Managing Partner: ‘Culture is king’

Managing Partner: ‘Culture is king’
Jim Middlemiss
Bennett Jones LLP national managing partner Hugh MacKinnon has seen the best and worst of building a legal business outside your home jurisdiction. In 1999, the affable MacKinnon was parachuted in from the Calgary headquarters to fix the struggling Toronto office, after Bennett Jones rejected being part of a three-way merger involving Torys LLP and its now U.S. arm.


In six short years, he’s overhauled the Toronto office, growing it from just under 30 lawyers to more than 116 today, while landing top talent from some of Canada’s leading law firms. MacKinnon’s reward? Being named national managing partner of the firm at the end of 2004. He talks about what it takes to greenfield a Toronto office and why culture is so important at a law firm.

What was the goal in Toronto?
We wanted to be a topflight business law office in Toronto and be part of the Toronto community and it was a matter of building it. You know what the end picture looks like and you’re anxious to hire anybody who is part of that equation. The only chicken-and-egg issue as you’re bringing people in is that you want them to be busy in the short run as well as the long run. Initially you need people who don’t need a big platform to be successful as you grow. Then you can add pieces of the puzzle. Sometimes you take risks and bring people in who you hope are going to be busy or hope you are going to be able to support their practices from Calgary. We had no tax people for the first four years . . . now we have 10 tax partners.

In Toronto, you’ve recruited more than 80 lawyers, in terms of lateral hires and partners. What are they looking for?
Culture is king. We have a single-minded focus on culture. People don’t move for money, especially at the senior end. There’s a market and there might be marginal differences, but nobody moves for a marginal bump or incremental salary increase. They all move because they want to be in a better, happier home. We tell them what our culture is. They talk to people they know at the firm and ask around and verify. The new people come in with that cultural expectation; they reinforce the culture and you end up in a positive spiral . . . where they reinforce each other. They are all keen because they are all from someplace else.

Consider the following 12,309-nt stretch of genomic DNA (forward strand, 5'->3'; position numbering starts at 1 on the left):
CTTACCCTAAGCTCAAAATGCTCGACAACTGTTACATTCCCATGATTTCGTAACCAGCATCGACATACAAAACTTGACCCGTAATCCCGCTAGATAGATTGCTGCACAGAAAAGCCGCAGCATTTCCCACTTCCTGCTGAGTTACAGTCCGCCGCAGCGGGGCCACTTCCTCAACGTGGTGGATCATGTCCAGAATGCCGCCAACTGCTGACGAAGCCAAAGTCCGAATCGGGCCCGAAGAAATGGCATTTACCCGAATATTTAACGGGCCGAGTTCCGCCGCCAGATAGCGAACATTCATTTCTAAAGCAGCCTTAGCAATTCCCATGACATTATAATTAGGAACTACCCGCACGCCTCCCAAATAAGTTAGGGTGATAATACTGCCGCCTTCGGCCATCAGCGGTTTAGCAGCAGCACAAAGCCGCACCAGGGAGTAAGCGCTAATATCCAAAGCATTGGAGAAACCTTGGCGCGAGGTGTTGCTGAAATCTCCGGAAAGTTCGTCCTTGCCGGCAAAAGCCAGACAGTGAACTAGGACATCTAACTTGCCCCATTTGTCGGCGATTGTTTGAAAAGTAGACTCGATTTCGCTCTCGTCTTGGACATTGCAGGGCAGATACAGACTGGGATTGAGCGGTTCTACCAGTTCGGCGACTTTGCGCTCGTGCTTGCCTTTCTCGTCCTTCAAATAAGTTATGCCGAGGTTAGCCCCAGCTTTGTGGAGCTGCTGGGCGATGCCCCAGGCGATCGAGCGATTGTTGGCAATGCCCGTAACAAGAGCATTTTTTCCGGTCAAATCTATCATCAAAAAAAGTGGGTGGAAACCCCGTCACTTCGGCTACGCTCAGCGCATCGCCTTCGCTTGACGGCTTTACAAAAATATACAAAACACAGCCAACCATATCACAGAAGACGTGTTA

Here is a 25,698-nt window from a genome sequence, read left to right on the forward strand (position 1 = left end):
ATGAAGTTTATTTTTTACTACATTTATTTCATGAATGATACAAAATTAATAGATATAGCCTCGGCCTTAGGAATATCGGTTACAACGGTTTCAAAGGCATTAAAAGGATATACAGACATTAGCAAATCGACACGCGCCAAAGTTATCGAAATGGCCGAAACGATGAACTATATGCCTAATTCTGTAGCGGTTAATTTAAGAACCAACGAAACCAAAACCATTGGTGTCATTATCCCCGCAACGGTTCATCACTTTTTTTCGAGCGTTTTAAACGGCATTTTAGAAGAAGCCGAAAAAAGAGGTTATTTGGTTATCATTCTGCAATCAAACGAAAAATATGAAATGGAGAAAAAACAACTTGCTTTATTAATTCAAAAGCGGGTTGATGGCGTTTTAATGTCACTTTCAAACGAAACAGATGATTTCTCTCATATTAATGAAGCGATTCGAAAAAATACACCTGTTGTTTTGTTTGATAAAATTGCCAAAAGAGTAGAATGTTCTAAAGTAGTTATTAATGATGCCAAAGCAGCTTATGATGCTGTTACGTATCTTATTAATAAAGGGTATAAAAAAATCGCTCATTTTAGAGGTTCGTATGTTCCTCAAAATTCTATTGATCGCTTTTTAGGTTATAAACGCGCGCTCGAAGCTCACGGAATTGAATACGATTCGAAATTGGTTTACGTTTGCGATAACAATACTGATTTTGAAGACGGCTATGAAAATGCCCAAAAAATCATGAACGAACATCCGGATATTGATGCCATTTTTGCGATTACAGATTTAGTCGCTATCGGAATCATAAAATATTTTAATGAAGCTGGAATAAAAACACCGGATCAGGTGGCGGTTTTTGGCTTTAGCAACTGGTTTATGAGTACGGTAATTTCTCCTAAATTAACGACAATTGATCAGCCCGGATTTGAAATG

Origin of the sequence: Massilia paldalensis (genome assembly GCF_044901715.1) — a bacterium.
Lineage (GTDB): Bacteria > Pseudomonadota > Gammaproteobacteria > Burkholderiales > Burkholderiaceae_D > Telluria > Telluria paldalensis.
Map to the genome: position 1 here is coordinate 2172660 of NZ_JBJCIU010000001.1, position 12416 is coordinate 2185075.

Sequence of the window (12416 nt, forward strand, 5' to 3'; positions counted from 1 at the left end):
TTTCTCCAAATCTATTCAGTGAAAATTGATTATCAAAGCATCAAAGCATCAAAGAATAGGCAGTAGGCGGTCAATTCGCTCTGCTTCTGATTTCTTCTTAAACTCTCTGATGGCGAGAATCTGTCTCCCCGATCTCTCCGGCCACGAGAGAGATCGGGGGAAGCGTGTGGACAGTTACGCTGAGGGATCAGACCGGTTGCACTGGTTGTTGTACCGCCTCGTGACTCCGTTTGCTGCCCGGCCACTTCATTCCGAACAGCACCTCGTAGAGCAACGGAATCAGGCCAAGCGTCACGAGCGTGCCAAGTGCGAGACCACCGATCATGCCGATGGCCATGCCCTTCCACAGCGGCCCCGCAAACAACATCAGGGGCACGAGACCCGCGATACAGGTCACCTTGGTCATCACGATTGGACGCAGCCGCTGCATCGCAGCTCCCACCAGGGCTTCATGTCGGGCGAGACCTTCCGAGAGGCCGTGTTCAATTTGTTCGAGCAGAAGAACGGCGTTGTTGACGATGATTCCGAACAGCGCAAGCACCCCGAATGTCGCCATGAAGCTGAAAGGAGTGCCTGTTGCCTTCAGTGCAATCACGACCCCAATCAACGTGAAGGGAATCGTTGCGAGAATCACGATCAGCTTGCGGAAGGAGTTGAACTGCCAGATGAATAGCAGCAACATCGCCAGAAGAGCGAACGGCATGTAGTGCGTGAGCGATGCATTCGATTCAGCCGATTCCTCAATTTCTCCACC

So how would you describe the culture of your firm?
It’s evolved. When we first started recruiting partners for the Toronto office, we would describe the culture of our Calgary office — obviously the mother ship — as a place that reflected the culture of Calgary: entrepreneurial, dynamic, get the job done, and a serious distaste of bureaucracy. It’s open. People speak their minds, but they do it in a respectful way. There’s a high degree of transparency, which becomes very real. All partners know the information of the business of the firm.

What do you need to do to convince a lateral hire to join?
Sophisticated lateral hires are looking at culture first and foremost. They are looking at the platform of the firm; whether the firm can support the kind of clients that person wants. Quite often a lateral is concerned about the impact on clients they have had over the years. Is this going to be a client-friendly place for them to do their profession? They want to know they’re welcome. Some places don’t do laterals well. You’re always an alien. We do laterals well because every single partner in our Toronto office is from somewhere else.

The Toronto office had its challenges in the 1990s. What changed?
There were good people, but it just didn’t have the real focus . . . on anything. We did a change-up. Most of the people didn’t stay. It wasn’t culturally aligned to the firm itself as a whole. It wasn’t integrated into the firm. It had strong people but it was kind of an eclectic group. There wasn’t that consistent cultural alignment to the Alberta offices.

What impact did the non-merger with Torys have on the Toronto office?
That added fuel to the fire. That was part of it; that wasn’t all of it by any stretch in Toronto; it was part of the disquiet in the Toronto office.

So how do you fix things?
You start by ensuring that everybody understands the culture of the firm. Then you start building the Toronto office based on the culture of the firm in Alberta. The irony is that when you are telling people about the culture, you are telling people the idealized version of that culture and people joining in Toronto buy into the culture with all the zeal of a convert. They live the idealized version of the Calgary culture. So you end up with the Toronto office walking the talk. It ends up reinforcing the culture of the firm in all of our offices.

What are the pains of growing so quickly?
Sometimes it is just support. In the early years, the issues were you were taking a guy out of really good tier-one firm and he was used to having all sorts of support and services; if you go back four years we didn’t have a lot. We do now.

Any advice for others looking to build out their offices?
Make sure your players are culturally aligned.  If you don’t stay on top of it, it can split. In the book Good to Great, the first rule is get the right people on the bus and the wrong people off the bus. The second rule is to get the right people in the right seats on the bus. In a business of knowledge workers like ours, once you do that the rest is really easy.



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